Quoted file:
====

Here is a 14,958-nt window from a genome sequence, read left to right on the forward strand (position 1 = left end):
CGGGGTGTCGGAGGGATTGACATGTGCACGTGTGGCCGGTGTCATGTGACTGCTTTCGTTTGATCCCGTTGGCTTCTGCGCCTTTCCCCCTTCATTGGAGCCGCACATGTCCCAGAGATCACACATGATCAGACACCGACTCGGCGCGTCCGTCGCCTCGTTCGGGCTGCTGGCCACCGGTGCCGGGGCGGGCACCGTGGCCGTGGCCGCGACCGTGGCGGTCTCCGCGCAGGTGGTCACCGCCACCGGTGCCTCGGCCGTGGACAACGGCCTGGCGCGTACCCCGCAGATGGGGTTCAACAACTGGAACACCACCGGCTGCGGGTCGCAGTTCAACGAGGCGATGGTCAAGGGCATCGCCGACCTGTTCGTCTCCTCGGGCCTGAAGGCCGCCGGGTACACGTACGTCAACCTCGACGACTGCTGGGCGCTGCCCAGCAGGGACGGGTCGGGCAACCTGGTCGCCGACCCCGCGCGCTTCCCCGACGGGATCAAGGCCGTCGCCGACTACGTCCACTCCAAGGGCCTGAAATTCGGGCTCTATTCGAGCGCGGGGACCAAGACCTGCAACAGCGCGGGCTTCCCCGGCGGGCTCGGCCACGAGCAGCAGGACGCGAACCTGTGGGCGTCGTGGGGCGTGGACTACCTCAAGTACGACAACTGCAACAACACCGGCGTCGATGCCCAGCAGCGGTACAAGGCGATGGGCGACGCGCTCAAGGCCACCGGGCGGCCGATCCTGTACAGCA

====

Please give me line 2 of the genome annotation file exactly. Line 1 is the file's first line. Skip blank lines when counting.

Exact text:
CGGGGTGTCGGAGGGATTGACATGTGCACGTGTGGCCGGTGTCATGTGACTGCTTTCGTTTGATCCCGTTGGCTTCTGCGCCTTTCCCCCTTCATTGGAGCCGCACATGTCCCAGAGATCACACATGATCAGACACCGACTCGGCGCGTCCGTCGCCTCGTTCGGGCTGCTGGCCACCGGTGCCGGGGCGGGCACCGTGGCCGTGGCCGCGACCGTGGCGGTCTCCGCGCAGGTGGTCACCGCCACCGGTGCCTCGGCCGTGGACAACGGCCTGGCGCGTACCCCGCAGATGGGGTTCAACAACTGGAACACCACCGGCTGCGGGTCGCAGTTCAACGAGGCGATGGTCAAGGGCATCGCCGACCTGTTCGTCTCCTCGGGCCTGAAGGCCGCCGGGTACACGTACGTCAACCTCGACGACTGCTGGGCGCTGCCCAGCAGGGACGGGTCGGGCAACCTGGTCGCCGACCCCGCGCGCTTCCCCGACGGGATCAAGGCCGTCGCCGACTACGTCCACTCCAAGGGCCTGAAATTCGGGCTCTATTCGAGCGCGGGGACCAAGACCTGCAACAGCGCGGGCTTCCCCGGCGGGCTCGGCCACGAGCAGCAGGACGCGAACCTGTGGGCGTCGTGGGGCGTGGACTACCTCAAGTACGACAACTGCAACAACACCGGCGTCGATGCCCAGCAGCGGTACAAGGCGATGGGCGACGCGCTCAAGGCCACCGGGCGGCCGATCCTGTACAGCA